since power efficiency is a concern for you keep in mind a high efficiency PSU is only part of the solution, you'll also want low power components. low power HDD's, one stick of RAM instead of multiple sticks, low power NIC, etc, will likely make more of a difference than upgrading to an 80plus PSU would at such low loads.
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September 22, 2011 2:25:23 PM

Thanks for replies, but I see they are going wild.
I understand that more efficiency can be reached when the system load is above the 50% and highest are at more than 80% load, but proposals of HIGH WATTAGE power supplies is not suitable to the system that I described.
Pay attention, I'm talking about system that is consuming VERY LOW POWER, about 10-40 watt. That means, using of PSU above 100 watt will never give me good value. "80Plus" proposed models starts from 250 watt and higher.
The problem is here: than higher max wattage supports PSU then higher loose of power will be at low load (keep in mind those 10-40 watt of system load). That means I need very low wattage PSU at max 60-70 watt.
That was the question, I need the best PSU at 60-80 watt which will give me a reasonable power loose at 10-40 watt max.
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September 22, 2011 2:29:19 PM

-> branden
Thanks, that is the much more close, but it still have a 220 watt. Some thing less powerful? By the way, this form factor is better to me.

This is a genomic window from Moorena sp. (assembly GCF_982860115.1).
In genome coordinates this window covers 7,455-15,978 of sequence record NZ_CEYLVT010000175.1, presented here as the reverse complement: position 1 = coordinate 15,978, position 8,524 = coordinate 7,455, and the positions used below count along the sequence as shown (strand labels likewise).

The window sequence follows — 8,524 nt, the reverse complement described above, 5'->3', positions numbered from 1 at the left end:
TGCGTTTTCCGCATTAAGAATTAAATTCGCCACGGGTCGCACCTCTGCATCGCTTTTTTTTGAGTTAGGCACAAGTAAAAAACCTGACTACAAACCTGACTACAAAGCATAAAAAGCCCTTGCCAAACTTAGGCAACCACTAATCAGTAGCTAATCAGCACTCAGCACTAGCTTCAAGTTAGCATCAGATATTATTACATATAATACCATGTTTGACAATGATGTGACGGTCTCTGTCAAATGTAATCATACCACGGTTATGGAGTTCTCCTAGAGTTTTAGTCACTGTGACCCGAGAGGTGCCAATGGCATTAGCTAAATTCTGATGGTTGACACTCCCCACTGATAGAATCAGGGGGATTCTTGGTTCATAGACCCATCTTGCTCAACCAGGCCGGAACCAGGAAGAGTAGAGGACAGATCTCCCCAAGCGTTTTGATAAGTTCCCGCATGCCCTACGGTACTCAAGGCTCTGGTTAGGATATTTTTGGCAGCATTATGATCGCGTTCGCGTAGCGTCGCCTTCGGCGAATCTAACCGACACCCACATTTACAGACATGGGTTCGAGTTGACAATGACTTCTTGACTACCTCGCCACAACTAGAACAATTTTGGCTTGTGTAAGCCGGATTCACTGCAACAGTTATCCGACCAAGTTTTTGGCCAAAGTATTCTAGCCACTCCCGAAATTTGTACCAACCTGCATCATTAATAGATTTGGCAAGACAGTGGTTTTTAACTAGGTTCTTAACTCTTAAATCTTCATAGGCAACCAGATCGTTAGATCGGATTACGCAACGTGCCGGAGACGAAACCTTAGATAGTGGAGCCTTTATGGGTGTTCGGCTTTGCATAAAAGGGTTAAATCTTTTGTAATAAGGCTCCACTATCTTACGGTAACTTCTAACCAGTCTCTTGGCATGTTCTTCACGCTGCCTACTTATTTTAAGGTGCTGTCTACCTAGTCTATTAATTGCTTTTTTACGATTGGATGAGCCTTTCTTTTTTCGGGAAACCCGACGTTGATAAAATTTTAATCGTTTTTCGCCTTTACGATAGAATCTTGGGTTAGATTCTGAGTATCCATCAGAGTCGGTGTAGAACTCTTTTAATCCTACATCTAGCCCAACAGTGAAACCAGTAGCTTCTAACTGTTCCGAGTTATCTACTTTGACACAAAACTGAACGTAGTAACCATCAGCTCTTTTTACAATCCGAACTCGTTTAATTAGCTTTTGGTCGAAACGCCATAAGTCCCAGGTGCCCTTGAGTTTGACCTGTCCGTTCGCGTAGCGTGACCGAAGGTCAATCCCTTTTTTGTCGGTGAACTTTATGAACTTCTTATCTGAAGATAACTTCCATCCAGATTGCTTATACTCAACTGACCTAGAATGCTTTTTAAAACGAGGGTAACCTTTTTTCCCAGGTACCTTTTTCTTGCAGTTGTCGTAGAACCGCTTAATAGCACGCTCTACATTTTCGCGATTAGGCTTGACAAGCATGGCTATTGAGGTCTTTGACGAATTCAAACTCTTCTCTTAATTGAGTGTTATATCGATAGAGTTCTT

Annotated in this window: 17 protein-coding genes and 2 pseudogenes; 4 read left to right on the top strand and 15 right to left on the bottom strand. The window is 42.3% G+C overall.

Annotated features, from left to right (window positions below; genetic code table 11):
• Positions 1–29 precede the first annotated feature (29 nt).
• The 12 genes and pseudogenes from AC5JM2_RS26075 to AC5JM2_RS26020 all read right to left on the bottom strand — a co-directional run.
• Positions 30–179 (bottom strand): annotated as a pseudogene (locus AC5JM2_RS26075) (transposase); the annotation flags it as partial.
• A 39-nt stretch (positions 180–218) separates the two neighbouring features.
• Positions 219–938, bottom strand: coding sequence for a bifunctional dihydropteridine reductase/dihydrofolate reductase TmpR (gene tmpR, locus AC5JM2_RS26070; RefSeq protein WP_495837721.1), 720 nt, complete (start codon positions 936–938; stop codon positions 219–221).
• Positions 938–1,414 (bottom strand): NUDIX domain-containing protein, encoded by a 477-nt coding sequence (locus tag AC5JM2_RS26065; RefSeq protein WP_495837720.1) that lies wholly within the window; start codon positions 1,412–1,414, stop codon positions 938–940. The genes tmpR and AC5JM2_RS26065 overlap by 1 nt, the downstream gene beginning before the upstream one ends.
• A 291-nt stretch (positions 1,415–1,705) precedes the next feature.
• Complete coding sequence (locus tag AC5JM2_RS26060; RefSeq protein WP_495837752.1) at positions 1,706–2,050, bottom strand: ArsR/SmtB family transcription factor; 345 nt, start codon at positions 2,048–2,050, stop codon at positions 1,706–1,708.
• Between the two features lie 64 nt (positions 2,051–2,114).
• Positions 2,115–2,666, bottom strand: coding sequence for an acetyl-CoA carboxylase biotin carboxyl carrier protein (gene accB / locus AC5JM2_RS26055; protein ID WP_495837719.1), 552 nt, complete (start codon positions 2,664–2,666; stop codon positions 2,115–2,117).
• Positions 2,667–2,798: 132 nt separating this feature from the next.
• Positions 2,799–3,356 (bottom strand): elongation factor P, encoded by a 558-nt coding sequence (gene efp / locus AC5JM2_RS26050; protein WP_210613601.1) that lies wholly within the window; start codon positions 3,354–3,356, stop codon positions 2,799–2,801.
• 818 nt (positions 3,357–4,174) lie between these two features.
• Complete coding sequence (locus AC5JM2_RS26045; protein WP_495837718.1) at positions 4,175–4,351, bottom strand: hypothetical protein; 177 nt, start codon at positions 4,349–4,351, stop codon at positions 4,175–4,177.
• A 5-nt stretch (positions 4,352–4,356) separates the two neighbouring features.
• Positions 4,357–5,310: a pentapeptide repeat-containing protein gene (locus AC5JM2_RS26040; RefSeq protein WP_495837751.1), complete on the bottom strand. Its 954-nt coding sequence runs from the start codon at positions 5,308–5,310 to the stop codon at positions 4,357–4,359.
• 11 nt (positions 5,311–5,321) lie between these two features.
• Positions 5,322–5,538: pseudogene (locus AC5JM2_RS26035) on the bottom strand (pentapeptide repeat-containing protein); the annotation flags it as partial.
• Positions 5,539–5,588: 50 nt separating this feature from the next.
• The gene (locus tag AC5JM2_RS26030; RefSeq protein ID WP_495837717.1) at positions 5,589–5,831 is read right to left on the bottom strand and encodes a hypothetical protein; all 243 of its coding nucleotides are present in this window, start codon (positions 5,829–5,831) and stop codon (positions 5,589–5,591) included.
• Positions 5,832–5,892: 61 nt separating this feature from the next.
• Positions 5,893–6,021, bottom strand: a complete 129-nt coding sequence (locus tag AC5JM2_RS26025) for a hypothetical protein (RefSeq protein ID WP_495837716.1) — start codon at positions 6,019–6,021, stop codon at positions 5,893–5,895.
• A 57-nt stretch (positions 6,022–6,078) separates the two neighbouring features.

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a b ) Power supply
September 22, 2011 3:58:14 PM

As far as PSUs are concerned, be informed. Before you buy any PSU read accurate, objective PSU reviews at reputable sites such as www.jonnyguru.com or www.hardwaresecrets.com on the EXACT model PSU that you are interested in as some brands have good and poor quality PSUs.

You can also get an accurate rating of how much PSU power is required for your current or future system at the PSU calculator link below. Once you know the total PSU watts required then you need to confirm that the 12v rail has enough amps. to support your Vid card(s) and the rest of the PC system.

There are several websites that show the Vid card power consumption in watts. Divide the watts by 12 to determine the amps. required on the 12v rail(s). Add 15 amps for the rest of the PC on the 12v rail and you now know the Minimum total 12v rail amps required under full load. It's best to have at least 5-10 amps. reserve on the 12v rail available under full load so the PSU is not loaded to 100%.
It's also worth noting that people often misunderstand the 80% power rating. This is a rating of the PSU's energy efficiency not it's output. 80% plus PSUs use less grid power to produce the same PC power. If it's 80% Bronze, Silver or Gold the cost savings on electricity is pretty small between Bronze, Silver and Gold unless you are paying very high rates for electricity so any 80% rated quality PSU is fine even if not Gold. For those who leave their PC on 24/7 a quality 80% PSU is a good investment.


http://extreme.outervision.com/psucalculatorlite.jsp

http://www.guru3d.com/article/geforce-gtx-560-ti-sli-re...

http://www.techpowerup.com/reviews/NVIDIA/GeForce_GTX_5...